- Page 1Samsung Q30 – Ultra-Portable Notebook
- Page 2 Samsung Q30
- Page 3 Samsung Q30
- Page 4 Feature Table
- Page 5 Performance Results
- Review Price: £1775.00
Last year I reviewed the Sony VAIO X505 notebook and was stunned at just how wafer thin and light it was. Although I’ve looked at a number of ultra-portable notebooks since then, I’ve yet to see anything as slim, light or sexy as the Sony – until now. There are few technology products that I’d describe as being beautiful, but the Samsung Q30 definitely falls into that category.
OK, so the Q30 isn’t quite as light as the Sony X505, weighing 1.1kg as opposed to 822g, but the Samsung can hardly be described as heavy. And with dimensions of only 287 x 197 x 24mm (WxDxH) it’s small enough to be slipped into almost any bag unobtrusively. But despite the tiny dimensions of the Q30, it is a well featured little machine. In fact, even though the Sony X505 is slightly lighter, you would have to carry some extra bits and pieces with you to match the functionality of this little Samsung. The Sony needed a dongle for both D-SUB and Ethernet ports, while there was also no integrated WiFi adapter, and although a PC Card WiFi adapter came with the X505 as standard, it was another thing that you needed to carry with you. The memory card reader was also a PC Card, so this would need to be carried separately as well – with the Samsung Q30, all this functionality is built-into the chassis.
Like so many notebooks these days, the Q30 is finished in matt silver, but the colour really suits the slim form factor. There’s a single Samsung logo in the centre of the lid – it’s thankfully correctly orientated so that it’s the right way up when the lid is open. The top edge of the lid also sports the curious phrase “DIGITall FREEDOM”. Open up the lid and you’re greeted with a surprisingly large and well laid out keyboard. The keys are a good size and have a decent amount of travel, along with a solid break that springs your finger back up for the next key strike. The Shift, Caps Lock, Return and Backspace keys are all large, and even though the Fn key is in the bottem left where the Ctrl key should be, Samsung has made the Ctrl key larger, so it’s still pretty easy to get to.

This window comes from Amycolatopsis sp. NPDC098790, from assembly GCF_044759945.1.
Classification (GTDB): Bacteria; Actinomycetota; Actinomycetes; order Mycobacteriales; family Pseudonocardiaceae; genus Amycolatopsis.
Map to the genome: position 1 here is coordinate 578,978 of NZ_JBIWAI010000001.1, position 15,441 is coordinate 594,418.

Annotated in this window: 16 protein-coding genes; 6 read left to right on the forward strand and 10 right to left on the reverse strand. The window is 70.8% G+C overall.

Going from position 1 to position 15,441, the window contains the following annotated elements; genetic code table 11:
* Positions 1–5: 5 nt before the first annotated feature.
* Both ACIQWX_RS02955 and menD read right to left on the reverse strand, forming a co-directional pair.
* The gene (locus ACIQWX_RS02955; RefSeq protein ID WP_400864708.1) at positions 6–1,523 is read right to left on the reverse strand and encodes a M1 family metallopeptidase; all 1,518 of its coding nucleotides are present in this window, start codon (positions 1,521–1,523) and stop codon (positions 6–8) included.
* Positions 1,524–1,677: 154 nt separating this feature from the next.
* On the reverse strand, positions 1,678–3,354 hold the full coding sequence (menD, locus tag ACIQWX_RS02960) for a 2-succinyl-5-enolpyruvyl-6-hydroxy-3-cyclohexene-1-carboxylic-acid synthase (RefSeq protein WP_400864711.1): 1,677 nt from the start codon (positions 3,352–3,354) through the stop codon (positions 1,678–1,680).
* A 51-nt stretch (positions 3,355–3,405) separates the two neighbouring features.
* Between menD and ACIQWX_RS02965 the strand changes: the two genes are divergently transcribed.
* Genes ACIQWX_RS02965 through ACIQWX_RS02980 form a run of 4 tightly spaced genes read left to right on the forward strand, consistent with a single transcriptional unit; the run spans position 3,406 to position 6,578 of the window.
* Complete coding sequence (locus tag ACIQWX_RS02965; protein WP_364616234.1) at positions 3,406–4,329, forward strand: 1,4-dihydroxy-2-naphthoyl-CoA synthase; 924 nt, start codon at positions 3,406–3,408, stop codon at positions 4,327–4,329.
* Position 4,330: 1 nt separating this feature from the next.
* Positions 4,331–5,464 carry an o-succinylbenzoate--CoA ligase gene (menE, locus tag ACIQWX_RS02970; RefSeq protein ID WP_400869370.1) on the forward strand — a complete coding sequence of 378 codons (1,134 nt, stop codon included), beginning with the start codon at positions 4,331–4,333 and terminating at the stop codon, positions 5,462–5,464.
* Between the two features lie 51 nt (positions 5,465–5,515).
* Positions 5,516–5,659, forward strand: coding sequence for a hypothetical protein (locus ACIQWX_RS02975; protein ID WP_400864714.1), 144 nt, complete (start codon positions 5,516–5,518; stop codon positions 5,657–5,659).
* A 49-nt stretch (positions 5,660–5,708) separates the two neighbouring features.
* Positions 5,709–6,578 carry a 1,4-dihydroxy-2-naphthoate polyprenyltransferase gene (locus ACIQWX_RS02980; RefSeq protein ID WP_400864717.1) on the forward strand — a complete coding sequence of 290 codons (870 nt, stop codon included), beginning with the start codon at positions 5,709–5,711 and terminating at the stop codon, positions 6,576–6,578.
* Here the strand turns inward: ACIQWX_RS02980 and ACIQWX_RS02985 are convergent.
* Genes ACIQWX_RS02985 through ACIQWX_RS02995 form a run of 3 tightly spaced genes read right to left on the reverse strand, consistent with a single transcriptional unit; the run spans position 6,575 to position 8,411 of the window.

The screen is stunning considering the size of the Q30. The 12.1in TFT display is a widescreen panel with a resolution of 1,280 x 768, giving you an impressive amount of desktop real estate. Samsung has made the screen even more special by using what it calls “Super Bright”. This is a coating similar to the X-Black coating pioneered by Sony a while back, and it makes the screen much brighter with extremely vivid colours. The down side is increased reflectivity from the screen, but I’m quite happy to live with this, considering how much better the image looks overall. Now, although I’m a fan of this type of screen technology in general, the display on the Q30 is exceptionally good. It’s a shame that the Q30 isn’t up to the job of playing games, because they’d look great on this display, although if you watch the odd movie you’ll still make the most of it.
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